Was Dragon Age: Inquisition Really That Bad? (Minor Spoilers!)

With Bioware recently putting Mass Effect on hold and releasing a new IP, fans are looking forward to the future Bioware will take and this means we are expecting a new Dragon Age game sometime soon and with new speculations about Dragon Age 4, I decided to go back and replay the entirety of Dragon Age Inquisition and realised something odd, the game isn’t as bad as people say it is. The Dragon Age series is by far my favourite video game series of all time, everything from the classic RPG gameplay to the tone and setting of the games are just so well put together to create a true example of what an action/tactic RPG should be. However, Dragon Age Inquisition shifted its focus, which was already lacking in DA2, from the tactics aspect to the action gameplay. But I am here to defend the game and tell you why it’s worth playing if you haven’t yet and why it’s worth going back to. Beware of minor spoilers for Dragon Age: Inquisition and possible spoilers for Dragon Age 2 and Origins

The Setting

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The game is set about 2 years after the events of Dragon Age 2, after the ending (spoilers: where Anders exploded the circle and initiated a mage rebellion). DA: I starts with you walking out of a fade rift (demon world) only to find that the conclave intended to negotiate peace between the two warring factions, the mages and the Templars. By throwing you straight into the middle of the conflict the game manages to get you invested in the intensity of the conflict, and if you have played the other games the effect is even greater as it takes into account the world state of the events of the previous games and takes in all the main choices you made. This whole premise has been done time and time again but although it’s not particularly original, DA: I managed to do it well, where although it’s an open world game everything in the game is in some way involved with the war and the Inquisition.

The Dialogue

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This dialogue in this game is simply incredible, while the DA 2 first came with the idea of a dialogue wheel with three main choices of personality, Inquisition improves and builds on that having about five choices of personality related responses at crucial parts of the game. Throughout the greater chunk of the game however you remain with three choices of dialogue, though this is also improved as none of the options are coded so you know which personality will match the dialogue, this allows for the player to think about each and every response they’re going to give and which one matches the moment as opposed to which one matches the certain character type you want to play, making the player live with the consequences of their choice. With such a rich dialogue wheel, surely there’s nothing else they could possibly add. Wrong. With Inquisition perks you can gain knowledge of economy, crime, history and the arcane these will influence the ways in which you will recruit agents to work for you throughout the game, as well as class/race specific dialogue which, influences how you play whether you’re a Mage, an Elf, a Qunari or a Dwarf. This definitely makes for a lot of replay-value and makes every playthrough unique.

The Core Characters

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This game is rich with so many unique personalities for you to go into battle with, you have the rogue Elven Mage, Solas, the rogue surface Dwarf, Varric and The seeker of truth, Cassandra, these are the first three companions you will encounter at the very start of the game, some of these characters you may recognise from DA 2, Varric, Hawk’s best friend (in my playthrough) and companion, and Cassandra the woman who interrogated Varric in certain cutscenes of DA 2. You also meet your advisors that will aid you in advancing your Inquisition, Cullen, an ex-templar, your commander and military strategist as well as a potential love interest, Josephine, an Antivan ambassador in Orlais and your chief diplomat and also a potential love interest and last but not least, another returning character, Leliana a former Orlesian bard (assassin), agent of the Chantry, former left hand of the divine and spymaster of the Inquisition, she was also  companion of the Hero of Ferelden from DA: O and possibly his/her lover, and as an additional advisor at the later parts of the game is (SPOILERS) Morrigan, she used to be a companion to the Hero of Ferelden and also a love interest, depending on the choices during your DA: O playthrough she may or may not have a son named Kieran, she becomes an arcane advisor of sorts to the Inquisitor.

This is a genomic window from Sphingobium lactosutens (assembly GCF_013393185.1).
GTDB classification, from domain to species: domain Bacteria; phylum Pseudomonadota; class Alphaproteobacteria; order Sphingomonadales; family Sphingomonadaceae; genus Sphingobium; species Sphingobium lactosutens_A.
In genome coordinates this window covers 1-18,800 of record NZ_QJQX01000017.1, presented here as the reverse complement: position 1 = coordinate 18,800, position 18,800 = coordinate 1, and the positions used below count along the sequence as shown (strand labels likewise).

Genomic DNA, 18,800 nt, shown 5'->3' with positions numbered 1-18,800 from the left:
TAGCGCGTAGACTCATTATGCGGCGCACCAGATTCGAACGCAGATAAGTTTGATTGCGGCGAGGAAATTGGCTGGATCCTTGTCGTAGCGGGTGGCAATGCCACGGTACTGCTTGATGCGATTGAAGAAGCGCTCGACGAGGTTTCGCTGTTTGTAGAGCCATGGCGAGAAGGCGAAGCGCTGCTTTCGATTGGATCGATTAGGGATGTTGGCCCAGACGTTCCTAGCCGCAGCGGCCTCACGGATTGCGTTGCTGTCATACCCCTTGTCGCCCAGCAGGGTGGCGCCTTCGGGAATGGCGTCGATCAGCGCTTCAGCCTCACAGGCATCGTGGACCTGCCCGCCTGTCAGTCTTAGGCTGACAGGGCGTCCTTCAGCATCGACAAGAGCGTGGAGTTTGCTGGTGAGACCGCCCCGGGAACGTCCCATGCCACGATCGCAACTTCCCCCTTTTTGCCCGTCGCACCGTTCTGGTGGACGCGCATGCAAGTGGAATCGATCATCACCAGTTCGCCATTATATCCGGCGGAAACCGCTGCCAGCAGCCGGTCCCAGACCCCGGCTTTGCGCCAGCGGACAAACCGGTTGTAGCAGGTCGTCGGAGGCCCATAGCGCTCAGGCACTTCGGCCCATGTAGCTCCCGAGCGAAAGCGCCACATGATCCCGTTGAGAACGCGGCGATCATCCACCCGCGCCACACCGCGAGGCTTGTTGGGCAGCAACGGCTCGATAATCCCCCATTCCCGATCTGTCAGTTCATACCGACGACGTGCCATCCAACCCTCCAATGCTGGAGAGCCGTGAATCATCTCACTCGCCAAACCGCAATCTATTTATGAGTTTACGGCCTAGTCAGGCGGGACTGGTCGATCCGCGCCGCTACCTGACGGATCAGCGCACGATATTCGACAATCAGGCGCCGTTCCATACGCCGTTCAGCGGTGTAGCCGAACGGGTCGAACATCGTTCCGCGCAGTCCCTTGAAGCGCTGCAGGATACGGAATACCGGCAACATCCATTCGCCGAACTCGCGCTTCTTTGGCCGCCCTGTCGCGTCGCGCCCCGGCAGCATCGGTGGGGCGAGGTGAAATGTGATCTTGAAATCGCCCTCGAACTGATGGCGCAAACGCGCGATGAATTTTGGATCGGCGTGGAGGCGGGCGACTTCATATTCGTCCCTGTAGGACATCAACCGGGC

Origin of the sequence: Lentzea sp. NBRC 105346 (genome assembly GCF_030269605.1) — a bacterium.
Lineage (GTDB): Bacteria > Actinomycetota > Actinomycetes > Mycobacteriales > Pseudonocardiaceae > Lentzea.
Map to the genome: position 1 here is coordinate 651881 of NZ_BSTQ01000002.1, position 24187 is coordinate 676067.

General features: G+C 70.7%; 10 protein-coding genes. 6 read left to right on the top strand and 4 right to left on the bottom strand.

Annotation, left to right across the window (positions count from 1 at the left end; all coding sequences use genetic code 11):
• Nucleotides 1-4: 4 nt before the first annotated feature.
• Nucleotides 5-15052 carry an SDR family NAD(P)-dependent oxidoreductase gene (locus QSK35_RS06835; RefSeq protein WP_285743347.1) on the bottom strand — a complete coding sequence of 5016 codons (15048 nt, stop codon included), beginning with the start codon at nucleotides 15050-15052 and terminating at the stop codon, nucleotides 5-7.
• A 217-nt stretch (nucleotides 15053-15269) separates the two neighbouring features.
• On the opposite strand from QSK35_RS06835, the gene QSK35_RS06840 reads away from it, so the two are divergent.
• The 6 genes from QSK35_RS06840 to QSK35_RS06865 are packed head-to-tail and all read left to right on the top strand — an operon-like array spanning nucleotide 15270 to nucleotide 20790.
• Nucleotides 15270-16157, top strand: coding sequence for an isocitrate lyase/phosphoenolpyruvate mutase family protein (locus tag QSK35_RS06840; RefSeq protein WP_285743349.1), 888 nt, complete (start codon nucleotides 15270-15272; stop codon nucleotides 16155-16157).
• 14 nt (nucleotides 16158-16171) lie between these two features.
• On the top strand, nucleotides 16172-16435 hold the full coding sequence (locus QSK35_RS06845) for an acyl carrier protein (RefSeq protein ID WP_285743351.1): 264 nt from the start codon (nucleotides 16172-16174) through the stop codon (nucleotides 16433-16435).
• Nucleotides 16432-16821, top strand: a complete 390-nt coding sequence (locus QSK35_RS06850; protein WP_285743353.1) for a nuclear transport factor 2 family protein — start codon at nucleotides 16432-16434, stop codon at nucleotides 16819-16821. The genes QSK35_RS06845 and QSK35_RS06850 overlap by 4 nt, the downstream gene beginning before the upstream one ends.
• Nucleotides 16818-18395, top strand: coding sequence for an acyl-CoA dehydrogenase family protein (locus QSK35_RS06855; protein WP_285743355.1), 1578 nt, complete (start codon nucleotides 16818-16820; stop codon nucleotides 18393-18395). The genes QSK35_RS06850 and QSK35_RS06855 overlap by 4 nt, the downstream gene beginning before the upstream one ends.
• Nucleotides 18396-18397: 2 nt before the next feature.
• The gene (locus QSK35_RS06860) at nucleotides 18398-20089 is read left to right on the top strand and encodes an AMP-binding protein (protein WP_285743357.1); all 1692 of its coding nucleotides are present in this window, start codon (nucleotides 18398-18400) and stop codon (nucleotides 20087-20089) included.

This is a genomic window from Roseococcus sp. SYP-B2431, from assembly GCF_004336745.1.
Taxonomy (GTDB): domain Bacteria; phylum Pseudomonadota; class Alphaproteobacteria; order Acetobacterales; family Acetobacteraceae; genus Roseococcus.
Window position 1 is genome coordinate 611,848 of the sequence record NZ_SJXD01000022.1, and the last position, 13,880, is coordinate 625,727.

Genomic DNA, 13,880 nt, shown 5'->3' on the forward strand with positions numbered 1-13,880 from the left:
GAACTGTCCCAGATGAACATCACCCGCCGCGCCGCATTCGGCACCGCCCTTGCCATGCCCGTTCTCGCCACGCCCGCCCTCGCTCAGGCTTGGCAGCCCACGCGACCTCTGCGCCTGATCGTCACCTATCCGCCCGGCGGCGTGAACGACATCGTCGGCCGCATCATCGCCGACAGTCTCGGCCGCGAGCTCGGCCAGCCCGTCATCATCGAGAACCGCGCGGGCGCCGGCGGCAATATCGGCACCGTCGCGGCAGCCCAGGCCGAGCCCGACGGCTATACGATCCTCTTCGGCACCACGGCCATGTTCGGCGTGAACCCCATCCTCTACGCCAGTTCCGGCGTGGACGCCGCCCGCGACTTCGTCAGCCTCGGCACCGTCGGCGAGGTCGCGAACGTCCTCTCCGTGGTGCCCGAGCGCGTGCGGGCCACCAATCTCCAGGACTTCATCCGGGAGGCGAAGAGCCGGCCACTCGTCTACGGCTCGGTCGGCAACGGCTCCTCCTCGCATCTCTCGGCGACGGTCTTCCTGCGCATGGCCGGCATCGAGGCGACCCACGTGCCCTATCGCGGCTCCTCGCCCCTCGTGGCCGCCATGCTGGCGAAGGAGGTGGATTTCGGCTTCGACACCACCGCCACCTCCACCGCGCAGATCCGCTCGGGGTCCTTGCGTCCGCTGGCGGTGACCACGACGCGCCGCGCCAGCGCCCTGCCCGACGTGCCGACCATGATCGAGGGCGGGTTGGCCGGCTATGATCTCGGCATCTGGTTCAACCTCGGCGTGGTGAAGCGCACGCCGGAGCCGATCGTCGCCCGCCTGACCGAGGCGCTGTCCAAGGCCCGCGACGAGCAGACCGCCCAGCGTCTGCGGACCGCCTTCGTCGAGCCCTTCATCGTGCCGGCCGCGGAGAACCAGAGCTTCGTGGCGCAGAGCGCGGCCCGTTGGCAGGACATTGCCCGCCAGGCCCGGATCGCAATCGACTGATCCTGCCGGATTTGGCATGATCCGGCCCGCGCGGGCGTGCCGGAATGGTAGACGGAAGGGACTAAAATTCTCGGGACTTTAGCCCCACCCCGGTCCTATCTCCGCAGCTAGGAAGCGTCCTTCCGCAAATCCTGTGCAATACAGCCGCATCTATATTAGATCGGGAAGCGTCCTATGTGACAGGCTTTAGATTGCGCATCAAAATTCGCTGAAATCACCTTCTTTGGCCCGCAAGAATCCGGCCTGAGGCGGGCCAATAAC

The Companions

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What is a Bioware game without some companions? Sporting a total of nine companions to choose from, including the ones I have already talked about previously, each has their own benefits to having around and if you choose right, then you may just have the ultimate team for your adventures. Of course, these companions aren’t only for strategic combat use, they also provide party banter, depending on your own character’s personality and the combination of companions you choose to follow you, each of them will interact with you and themselves throughout your time exploring the open world. Sera is a rebel elf who abandoned elven tradition to live as she wants, she’s witty, playful and generally fun to have around as she provides great interactions with every one of the many companions. The Iron Bull is a Qunari who is the leader of a mercenary company called “The Bulls Chargers”, he’s laid back but also very intelligent and loves playing mental chess with Solas. Dorian is a flirtatious, witty and charming Mage from Tevinter, however, he disavows blood magic and opposes the current state of Tevinter and has a strong sense of Justice, though he despises the way Tevinter is currently running, he still loves his country and wants to do what he can to help it. Vivienne is another mage, one who upholds all the rules of the circles of Magi, she is very strict and also quite dull (at least to me she is). Blackwall is a warrior and a Gray Warden, righteous and with a strong sense of justice but also fun to have around with good knowledge of the wardens and stories to tell. And finally, Cole, a spirit trapped in a human body, Cole is can either embrace himself as a spirit or become more human with your guidance.